Think the old-fashioned book tour is soooo yesterday? Maybe it’s just being reinvented.
Random House of Canada is certainly testing out that theory. They’ve created a new model for their author book tours. Here’s a summary of what they’re doing, courtesy of Publishers Weekly. Don’t be afraid to steal ideas!
- The book tour events are being done as a group venture: between the publisher/author, Fairmont Hotels and Air Miles. There are sometimes also advertisers who participate, with the opportunity to promote their products, which are usually relevant to the subject matter of the author’s writing.
- These aren’t just quick readings/signings any more. They’re full out events, often including dinner, drinks, etc…
- Attendees have to purchase tickets to the event, and a copy of the book is included in the price. In essence, the author sells a copy of the book for everyone who attends.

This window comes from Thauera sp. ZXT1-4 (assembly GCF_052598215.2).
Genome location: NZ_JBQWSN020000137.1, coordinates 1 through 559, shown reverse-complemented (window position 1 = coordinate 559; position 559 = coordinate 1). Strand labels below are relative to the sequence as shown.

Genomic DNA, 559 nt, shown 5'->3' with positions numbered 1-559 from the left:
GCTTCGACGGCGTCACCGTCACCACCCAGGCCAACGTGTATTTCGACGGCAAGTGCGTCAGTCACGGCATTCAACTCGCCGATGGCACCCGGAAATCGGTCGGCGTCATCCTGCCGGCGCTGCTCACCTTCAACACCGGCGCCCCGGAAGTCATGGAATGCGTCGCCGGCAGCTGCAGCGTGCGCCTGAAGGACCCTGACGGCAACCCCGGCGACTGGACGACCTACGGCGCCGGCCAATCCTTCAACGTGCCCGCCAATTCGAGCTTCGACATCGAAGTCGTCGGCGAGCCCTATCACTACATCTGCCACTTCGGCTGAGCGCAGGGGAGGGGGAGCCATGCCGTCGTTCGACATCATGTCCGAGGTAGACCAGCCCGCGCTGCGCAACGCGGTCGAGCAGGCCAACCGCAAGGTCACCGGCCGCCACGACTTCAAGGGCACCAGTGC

- The events range in size from 50 to 250 people, and in price from C$45 to $100.
- This model works best for authors who write in a very niche genre (in the case cited in the article, Natalie MacLean, who writes books about wine). The event includes wining and dining with her, of course.
- The different partners involved in the venture all get to do their own promotion of the event. The hotel gets to promote it to their followers, the author to his or her fans, and the advertiser to everyone who has become a Facebook fan. This exponentially increases the number of people who may be interested in attending.
- Some of these book tours are still taking place in old-fashioned bookstores, or are at least being hosted by bookstore owners. PW reports that: “Toronto bookseller Ben McNally is well-known for hosting brunches at the posh King Edward Hotel that allow readers to meet authors while enjoying a meal, and occasionally, he does dinner events at Grano Ristorante.”
Remember, it doesn’t take a publisher to execute something like this. If you’re an indie author and, say, wrote a book on travel and tourism, you could partner with hotels, airlines, cruise lines, etc.. to create a fun, informative kick-ass event. Will it work? Well, you’ll sell some copies of your book. Whether or not you’ll make money is still up in the air, but it’s worth a shot.